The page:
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  1. #11
    ruserious ruserious is offline
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    Quote Originally Posted by Truth.ie View Post
    10% couldn't afford a roast??
    Surely it costs the same to roast chicken/ potatoes etc as it does to boil chicken/potatoes etc??
    No man, the tv license has to be paid to enable x-factor to be seen!
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  2. #12
    junius junius is offline
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    Some lies! - my household income for the week is less than €300 and all the bills have to be paid out of that. It was similar in 2008 - where do these figures come from? If that was the case, nobody would have medical cards in this country - the income limit per week is well under €200 for that. Somebody is telling extreme lies or else I'm way out of line with everyone around. Sometimes I think so. It seems everybody else can smoke, go on holidays, drink, upgrade their cars etc.... I do none of those.
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  3. #13
    hammer hammer is offline
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    Quote Originally Posted by hedzog View Post
    Based on what , selling houses to each other again ?

    DEBT write off. If I can write off some or all of my mortgage debt
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  4. #14
    Taxi Driver Taxi Driver is offline

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    Quote Originally Posted by hammer View Post
    DINKYs probably distort the figures.
    The at risk of poverty threshold for a 2 adult and 2 children family is €25,127. This means the median disposable income for a family of 2 adults and 2 children is €41,878 or just over €800 a week.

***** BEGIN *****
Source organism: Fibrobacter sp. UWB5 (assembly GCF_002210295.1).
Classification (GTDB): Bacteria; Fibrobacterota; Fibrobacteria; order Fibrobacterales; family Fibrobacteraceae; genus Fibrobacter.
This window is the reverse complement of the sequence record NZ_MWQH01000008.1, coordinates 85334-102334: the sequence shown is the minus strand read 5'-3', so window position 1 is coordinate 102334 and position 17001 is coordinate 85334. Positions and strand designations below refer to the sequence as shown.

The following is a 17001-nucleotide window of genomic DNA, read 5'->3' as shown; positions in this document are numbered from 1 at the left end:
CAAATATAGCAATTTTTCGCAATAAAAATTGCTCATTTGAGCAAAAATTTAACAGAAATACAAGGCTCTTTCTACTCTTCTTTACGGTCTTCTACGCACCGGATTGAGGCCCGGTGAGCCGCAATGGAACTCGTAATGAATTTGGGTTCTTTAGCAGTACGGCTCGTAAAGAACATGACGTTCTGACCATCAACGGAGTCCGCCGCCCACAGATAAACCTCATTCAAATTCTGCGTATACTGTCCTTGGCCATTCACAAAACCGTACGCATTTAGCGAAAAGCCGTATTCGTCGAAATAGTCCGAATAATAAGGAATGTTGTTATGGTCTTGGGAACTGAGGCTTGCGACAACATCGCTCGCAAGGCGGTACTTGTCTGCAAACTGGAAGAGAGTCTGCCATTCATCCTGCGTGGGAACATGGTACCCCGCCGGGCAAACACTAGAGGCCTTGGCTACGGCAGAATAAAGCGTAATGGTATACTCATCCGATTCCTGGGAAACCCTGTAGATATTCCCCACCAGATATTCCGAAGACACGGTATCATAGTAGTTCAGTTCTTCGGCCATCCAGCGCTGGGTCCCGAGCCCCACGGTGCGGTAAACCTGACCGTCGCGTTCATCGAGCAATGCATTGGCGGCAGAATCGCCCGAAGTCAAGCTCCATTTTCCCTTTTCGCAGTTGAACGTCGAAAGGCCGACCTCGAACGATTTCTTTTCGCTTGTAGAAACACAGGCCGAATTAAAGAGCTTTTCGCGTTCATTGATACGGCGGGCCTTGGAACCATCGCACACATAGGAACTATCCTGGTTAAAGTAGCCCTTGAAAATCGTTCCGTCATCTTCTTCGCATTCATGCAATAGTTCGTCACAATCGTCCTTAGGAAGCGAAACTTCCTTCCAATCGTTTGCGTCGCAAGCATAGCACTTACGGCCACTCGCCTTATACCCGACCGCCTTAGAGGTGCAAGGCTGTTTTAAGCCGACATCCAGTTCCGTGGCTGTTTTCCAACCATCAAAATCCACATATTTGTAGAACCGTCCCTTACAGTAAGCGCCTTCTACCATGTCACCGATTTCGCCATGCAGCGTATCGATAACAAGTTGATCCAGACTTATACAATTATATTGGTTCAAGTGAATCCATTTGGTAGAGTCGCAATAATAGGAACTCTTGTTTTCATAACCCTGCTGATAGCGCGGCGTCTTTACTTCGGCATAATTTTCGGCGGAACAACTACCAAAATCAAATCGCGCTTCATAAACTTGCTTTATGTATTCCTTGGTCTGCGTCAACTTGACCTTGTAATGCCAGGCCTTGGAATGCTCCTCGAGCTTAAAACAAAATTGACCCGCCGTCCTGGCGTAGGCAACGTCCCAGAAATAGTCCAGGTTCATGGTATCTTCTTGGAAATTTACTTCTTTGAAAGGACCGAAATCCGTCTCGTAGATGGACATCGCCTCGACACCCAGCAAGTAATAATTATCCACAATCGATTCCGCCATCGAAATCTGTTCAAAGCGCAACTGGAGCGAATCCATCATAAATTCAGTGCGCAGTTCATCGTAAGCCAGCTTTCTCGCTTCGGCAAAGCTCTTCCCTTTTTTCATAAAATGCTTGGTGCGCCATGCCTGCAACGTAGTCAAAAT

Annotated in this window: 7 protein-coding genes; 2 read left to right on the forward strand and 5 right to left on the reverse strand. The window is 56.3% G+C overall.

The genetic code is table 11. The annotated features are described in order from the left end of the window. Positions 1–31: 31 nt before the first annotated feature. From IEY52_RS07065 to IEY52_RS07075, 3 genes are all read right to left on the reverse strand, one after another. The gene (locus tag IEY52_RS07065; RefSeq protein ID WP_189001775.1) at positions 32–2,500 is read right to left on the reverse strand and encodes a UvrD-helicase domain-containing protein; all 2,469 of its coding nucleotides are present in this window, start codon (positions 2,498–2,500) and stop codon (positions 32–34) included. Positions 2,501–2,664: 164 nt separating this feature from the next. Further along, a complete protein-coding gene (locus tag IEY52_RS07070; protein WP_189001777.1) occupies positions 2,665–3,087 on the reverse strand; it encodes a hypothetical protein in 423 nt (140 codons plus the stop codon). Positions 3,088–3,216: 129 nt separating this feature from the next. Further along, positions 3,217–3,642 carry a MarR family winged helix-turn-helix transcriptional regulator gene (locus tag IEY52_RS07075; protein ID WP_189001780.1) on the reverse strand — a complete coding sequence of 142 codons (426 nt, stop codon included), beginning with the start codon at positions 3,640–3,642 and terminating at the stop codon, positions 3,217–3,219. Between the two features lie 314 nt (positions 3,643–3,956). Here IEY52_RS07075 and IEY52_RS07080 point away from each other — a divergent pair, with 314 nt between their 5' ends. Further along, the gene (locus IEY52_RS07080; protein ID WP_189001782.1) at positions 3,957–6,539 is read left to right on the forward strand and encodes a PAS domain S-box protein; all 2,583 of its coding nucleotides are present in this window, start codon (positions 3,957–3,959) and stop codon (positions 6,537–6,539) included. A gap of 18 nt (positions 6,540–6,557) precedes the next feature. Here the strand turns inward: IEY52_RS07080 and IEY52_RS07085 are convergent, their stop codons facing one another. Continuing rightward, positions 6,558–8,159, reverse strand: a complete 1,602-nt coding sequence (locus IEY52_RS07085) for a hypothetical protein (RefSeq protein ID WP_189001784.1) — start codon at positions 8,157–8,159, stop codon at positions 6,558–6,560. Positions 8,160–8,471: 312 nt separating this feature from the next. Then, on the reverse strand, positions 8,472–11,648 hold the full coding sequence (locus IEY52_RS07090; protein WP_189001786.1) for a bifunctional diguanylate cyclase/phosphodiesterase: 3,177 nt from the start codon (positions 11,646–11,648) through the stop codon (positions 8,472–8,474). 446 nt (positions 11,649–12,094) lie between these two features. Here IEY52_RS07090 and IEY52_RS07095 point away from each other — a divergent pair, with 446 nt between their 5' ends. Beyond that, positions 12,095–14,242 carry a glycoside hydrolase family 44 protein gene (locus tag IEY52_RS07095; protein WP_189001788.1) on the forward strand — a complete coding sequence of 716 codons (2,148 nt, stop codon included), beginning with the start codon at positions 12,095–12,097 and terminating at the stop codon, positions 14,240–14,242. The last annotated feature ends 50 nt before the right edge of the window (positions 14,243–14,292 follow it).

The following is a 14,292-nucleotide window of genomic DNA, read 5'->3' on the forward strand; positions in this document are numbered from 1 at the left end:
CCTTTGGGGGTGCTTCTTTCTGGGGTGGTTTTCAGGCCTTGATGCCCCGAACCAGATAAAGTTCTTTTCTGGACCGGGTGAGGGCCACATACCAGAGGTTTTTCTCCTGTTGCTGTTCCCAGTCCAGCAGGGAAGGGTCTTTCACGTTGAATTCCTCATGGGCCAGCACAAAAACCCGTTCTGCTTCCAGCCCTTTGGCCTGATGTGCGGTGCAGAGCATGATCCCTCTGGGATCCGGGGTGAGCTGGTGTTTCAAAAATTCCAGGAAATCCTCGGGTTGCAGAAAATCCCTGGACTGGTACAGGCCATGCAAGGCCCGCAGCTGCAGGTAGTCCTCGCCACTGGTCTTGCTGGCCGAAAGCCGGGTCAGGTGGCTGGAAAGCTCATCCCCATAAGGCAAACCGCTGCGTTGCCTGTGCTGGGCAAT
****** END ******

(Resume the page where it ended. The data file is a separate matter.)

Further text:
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  5. #15
    hammer hammer is offline
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    Quote Originally Posted by Truth.ie View Post
    10% couldn't afford a roast??
    Surely it costs the same to roast chicken/ potatoes etc as it does to boil chicken/potatoes etc??
    Chickens have never been cheaper. 5 or so. If people cant afford that they are under serious pressure.
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  6. #16
    Skeptic Angel Skeptic Angel is offline

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    Quote Originally Posted by Taxi Driver View Post
    The CSO's Survey of Income and Living Conditions has got some attention, particularly for its insights on inequality. However, there are some under useful figures in it. One is that in 2010 average household disposable income in Ireland was €43,333. Granted this is down 12% on the €49,043 that was recorded in 2008 (though the 5.4% decrease in the CPI over the two years will have ameliorated some of the drop). The 2010 figure is pretty much in line with what it was in 2006.

    This is a weekly disposable of €830 a week. Plenty of scope for at least some households to go an a holiday on that!